Gordon’s happy to be helping others out
After facing ‘‘something of a health crisis’’ 15 years ago, Deniliquin’s Gordon Gannon was forced to reevaluate how meaningful his life had been.
On reflection, he felt he could do more to support others and so started his association with Riding for the Disabled.
The club helps people with a disability learn new motor skills, while offering the special bond a horse provides.
Mr Gannon joined the Cobram branch, then the only one in the district.
His involvement started with the donation of horses for the Cobram riders, and he has been the group’s president for the past 14 years.
Mr Gannon helped the Deniliquin branch following its formation by Luke Harrington in 2015, and serves as its vice-president.
His dedication to the organisation has already led to a life membership of the Cobram club and Mr Gannon has just been honoured at state level.
He received the outstanding service award at a special dinner hosted by RDA Victoria patron and Victorian Governor Linda Dessau.
‘‘I was a bit taken aback when I received the letter, because there are probably people who are more deserving than I am; I just turn up with the horses,’’ Mr Gannon said.
‘‘After I had something of a health crisis 15 years ago, it led me to really add up what my life has been. I felt I owed society something of a debt.
‘‘I saw an ad (for Cobram’s RDA) in the vet office in Numurkah — I was looking for something and I thought I could do that.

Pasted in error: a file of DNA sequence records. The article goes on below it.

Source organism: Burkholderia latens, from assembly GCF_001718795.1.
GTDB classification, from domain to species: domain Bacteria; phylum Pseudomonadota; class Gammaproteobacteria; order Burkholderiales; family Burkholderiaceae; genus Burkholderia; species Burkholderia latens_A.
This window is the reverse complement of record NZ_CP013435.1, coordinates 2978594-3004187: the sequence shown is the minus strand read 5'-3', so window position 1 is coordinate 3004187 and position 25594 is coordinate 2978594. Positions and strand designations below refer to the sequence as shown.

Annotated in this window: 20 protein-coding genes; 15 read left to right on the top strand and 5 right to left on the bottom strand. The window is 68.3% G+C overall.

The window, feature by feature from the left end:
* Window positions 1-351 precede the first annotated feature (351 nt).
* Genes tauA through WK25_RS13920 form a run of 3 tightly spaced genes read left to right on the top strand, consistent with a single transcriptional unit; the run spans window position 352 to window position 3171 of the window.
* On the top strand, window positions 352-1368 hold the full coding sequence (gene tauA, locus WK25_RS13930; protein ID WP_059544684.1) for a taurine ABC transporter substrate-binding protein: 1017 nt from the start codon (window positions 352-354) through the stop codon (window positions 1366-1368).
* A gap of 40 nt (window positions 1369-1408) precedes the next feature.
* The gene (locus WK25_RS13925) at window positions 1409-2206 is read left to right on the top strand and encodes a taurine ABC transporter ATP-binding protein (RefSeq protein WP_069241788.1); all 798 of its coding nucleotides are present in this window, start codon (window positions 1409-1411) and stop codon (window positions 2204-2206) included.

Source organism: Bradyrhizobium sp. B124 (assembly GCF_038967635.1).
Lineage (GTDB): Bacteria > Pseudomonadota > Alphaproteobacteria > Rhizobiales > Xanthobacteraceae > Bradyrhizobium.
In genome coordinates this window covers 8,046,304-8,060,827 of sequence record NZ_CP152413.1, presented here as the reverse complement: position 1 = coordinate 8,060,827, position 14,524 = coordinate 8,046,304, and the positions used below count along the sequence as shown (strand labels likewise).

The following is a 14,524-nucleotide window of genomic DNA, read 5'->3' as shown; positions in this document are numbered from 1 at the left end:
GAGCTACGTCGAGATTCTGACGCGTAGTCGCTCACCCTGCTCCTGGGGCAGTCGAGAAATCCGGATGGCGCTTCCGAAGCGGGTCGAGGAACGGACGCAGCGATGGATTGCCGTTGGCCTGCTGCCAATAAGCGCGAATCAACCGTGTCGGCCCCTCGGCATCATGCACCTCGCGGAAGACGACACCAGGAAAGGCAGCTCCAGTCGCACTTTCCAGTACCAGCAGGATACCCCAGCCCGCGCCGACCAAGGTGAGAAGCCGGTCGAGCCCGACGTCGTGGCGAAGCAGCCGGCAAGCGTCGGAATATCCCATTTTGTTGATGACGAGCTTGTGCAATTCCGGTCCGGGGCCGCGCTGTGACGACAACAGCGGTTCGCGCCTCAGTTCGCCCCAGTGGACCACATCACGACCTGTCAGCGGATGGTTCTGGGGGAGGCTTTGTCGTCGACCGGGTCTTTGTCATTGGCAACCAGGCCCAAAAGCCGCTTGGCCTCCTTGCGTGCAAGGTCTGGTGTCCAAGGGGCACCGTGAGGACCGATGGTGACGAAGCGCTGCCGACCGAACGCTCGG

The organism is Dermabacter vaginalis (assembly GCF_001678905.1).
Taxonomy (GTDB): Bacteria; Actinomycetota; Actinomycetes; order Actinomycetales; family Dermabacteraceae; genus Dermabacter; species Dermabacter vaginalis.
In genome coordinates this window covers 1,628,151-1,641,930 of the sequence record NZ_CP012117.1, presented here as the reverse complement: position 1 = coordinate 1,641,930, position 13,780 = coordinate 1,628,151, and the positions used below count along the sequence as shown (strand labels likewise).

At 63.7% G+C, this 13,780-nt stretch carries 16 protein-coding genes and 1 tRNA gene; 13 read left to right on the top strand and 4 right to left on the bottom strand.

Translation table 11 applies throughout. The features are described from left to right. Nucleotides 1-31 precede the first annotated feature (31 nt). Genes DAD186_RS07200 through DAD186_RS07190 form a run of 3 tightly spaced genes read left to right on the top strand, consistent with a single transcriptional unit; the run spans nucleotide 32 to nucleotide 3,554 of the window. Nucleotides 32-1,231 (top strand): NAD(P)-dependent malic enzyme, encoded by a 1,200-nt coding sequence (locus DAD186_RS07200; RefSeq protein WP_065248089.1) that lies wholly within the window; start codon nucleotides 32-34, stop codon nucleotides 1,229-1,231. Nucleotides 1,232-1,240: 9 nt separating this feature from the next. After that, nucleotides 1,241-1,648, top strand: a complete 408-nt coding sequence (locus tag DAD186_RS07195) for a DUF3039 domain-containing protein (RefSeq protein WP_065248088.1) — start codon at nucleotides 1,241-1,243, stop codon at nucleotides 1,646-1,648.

‘‘The rest is history, as they say, and I’ve been president for the last 14 years,’’ Mr Gannon said.
‘‘I take three horses over to Cobram every second week and in the other weeks I take them to Deni.
‘‘I enjoy doing it and I feel I can really relate to them (the participants).’’
Until the age of six, Mr Gannon’s legs were wrapped in steel rods, known as irons.
His legs were twisted and he would suffer regular violent convulsions, but noone knew the cause.
A leading child specialist from England told his parents breaking and re-setting his legs was the only real option, but, based on a recommendation by Barham’s Dr May, the removal of Mr Gannon’s tonsils cured him of the convulsions and eventually his legs straightened.
‘‘I know what it is like to be crippled, and someone once said the outside of a horse is good for the inside of a person,’’ Mr Gannon said.
‘‘Riding for the Disabled gives the participants something to look forward to and it gives them some great memories.
‘‘I think we are all in this thing called life together and it’s important to stop and help each other — the world would be a better place.’’
Mr Gannon said anyone looking for fulfilment should volunteer, in any capacity, with any organisation, and said the Cobram and Deniliquin RDA groups were always looking for more help.
Happy bunch: Gordon Gannon from the Cobram RDA with Monica Mentha.